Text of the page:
So, I have set up certain ground rules for myself. I try not to talk exclusively about Charlotte in conversations (This is a good rule no matter who I am talking to). I try not to give people a play by play of what she is doing when I am talking on the phone, no matter how scintillating it seems to me. I NEVER put her on the phone. Seriously, please don’t put your infant or toddler on the phone with someone, unless it’s a grandparent or unless you are specifically requested to do so. PLEASE. I will always consider an offer to go out and will make a sincere effort to make time for my friends, even if it isn’t always easy to leave the baby behind.

I’m not perfect, and I may slip up and do something obnoxious. But, I will try to be a good friend. In return, I hope my friends will cut me some slack if we have to hang out at my house with the baby sometimes instead of going to a movie, or if I tell one too many “Charlotte did the cutest thing!” stories.

Luckily, I am privileged to have some of the most amazing people in my life. I think we’ll make it work.

Wednesday, December 2, 2009


When Charlotte was born, Chris and I had just celebrated our tenth anniversary as a couple. Naturally, in that time, we had experienced our fair share of sexual peaks and pitfalls. First came the exhilarating and necessarily clandestine stolen moments of two people living in the respective homes of their parents. We had to be creative, which was frustrating, but also exciting. We had sex in his car, in my car, up against his car parked in front of my mother’s house (Sorry, Mom. Too soon?). This was that “have to have you right now no matter how likely it is that we’ll get caught by our parents, a cop, or some stray cats” stage in our relationship, and it was awesome!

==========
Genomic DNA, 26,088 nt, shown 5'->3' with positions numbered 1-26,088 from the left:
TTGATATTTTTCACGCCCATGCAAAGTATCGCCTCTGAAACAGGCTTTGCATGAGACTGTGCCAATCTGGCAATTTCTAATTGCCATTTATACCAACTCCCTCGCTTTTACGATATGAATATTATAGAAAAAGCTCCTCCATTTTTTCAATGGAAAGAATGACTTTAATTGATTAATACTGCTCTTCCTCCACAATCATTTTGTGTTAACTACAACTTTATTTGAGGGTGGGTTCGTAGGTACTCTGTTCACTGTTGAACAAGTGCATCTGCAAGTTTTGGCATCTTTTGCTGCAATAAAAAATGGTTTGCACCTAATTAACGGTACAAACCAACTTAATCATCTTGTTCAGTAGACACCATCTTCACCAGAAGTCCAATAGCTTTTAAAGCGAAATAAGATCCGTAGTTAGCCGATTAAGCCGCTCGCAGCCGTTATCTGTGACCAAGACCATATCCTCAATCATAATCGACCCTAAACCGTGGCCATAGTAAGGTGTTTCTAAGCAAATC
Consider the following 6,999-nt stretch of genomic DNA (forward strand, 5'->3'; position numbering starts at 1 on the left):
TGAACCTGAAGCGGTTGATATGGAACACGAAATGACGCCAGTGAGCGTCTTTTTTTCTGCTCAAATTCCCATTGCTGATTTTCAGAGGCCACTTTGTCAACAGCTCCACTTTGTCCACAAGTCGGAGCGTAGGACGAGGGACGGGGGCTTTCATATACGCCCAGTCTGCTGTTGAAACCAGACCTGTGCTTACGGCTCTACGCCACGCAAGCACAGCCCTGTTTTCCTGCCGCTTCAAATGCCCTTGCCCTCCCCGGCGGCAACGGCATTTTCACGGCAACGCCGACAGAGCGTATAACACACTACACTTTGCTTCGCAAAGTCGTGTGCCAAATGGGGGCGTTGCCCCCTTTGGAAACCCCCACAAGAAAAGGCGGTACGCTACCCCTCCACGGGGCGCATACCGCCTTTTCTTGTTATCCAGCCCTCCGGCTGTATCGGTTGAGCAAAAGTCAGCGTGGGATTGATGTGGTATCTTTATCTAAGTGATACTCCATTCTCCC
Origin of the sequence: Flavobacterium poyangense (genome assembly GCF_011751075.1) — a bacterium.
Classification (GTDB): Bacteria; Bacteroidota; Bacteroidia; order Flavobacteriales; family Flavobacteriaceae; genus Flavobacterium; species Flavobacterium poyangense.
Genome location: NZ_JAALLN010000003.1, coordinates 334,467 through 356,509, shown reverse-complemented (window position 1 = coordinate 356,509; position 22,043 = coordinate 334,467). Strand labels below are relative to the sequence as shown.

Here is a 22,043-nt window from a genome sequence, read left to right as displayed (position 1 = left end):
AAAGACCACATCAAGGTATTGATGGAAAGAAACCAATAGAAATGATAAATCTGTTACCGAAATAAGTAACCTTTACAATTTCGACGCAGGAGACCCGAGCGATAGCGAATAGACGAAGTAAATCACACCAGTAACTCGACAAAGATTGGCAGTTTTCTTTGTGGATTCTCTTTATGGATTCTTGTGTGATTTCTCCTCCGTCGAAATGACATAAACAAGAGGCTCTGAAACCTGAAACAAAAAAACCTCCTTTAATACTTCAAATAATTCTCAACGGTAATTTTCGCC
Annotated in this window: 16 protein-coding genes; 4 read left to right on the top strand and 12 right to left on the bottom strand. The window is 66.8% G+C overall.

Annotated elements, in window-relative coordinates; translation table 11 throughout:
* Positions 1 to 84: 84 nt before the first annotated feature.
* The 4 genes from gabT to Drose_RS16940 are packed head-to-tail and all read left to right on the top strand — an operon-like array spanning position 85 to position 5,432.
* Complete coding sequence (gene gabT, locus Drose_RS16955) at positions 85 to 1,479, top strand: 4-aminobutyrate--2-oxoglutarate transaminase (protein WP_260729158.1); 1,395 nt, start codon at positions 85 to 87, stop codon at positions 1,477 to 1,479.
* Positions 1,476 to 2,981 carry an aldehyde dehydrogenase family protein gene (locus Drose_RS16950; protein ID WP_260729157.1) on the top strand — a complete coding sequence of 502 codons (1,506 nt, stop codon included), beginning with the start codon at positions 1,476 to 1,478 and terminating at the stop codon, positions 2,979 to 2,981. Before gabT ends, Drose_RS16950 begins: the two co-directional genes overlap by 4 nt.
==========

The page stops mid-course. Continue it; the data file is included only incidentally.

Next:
By the time we were engaged we had been living together for a year or so. I had sunk into a mild depression, and it was not uncommon for Chris to come home to find me still in my pajamas at 5 P.M., unshowered, and drinking milk from the carton. Needless to say this was not the highlight of our sexual career. Nor was the infertility sex, laden as it was with fertility monitors, calendars, basal body temperature thermometers, and everyone’s favorite aphrodisiac: despair.

So, it was a nice surprise when, after my second failed in-vitro cycle, and we had decided to stop trying for a baby while we regrouped, our sex life became rejuvenated. It was like being teenagers again, only this time we were drunk! Suddenly, we were going at it in the back of the car again. We spent our fourth wedding anniversary at a bikini bar, slipping dollar bills into g-strings. Together! As a team! Sex was fun again. And just as it was getting really good, when car rides home involved foreplay, when we rarely made it as far as the bedroom, when every shower turned into a quickie, I was pregnant.

We were elated, of course, but while we were celebrating the news that we were finally going to have everything we always wanted, we also quietly mourned our renewed lust. Nausea, fatigue, and paranoia entered the scene, and nine months later I could count on my fingers the number of precariously positioned, gently maneuvered, brief rolls in the hay we had managed. And once the baby was born? Forget it.

About two months into parenthood, when I wasn’t feeling completely overwhelmed and wasn’t as convinced as I had been in the past that Charlotte would surely stop breathing unless I was looking at her, I decided it was time to get back in the saddle, as it were. We needed to be a couple again, not just a baby squad. I may have had spit up in my hair and poop on my shirt, but I was still a woman, damnit!

So, one day I splashed on his favorite scent, a thong, and put the baby down for a nap. But not in that order. That would be creepy. I walked up to Chris, pressed my body against his, and whispered into his ear, “I’m not wearing maternity underwear”. At which point, he took me in his arms, looked deep into my eyes, and breathed back, “Don’t say maternity”.

We’ll probably never be quite where we were a year and a half ago, but it’s all worth it. And it just keeps getting better and better.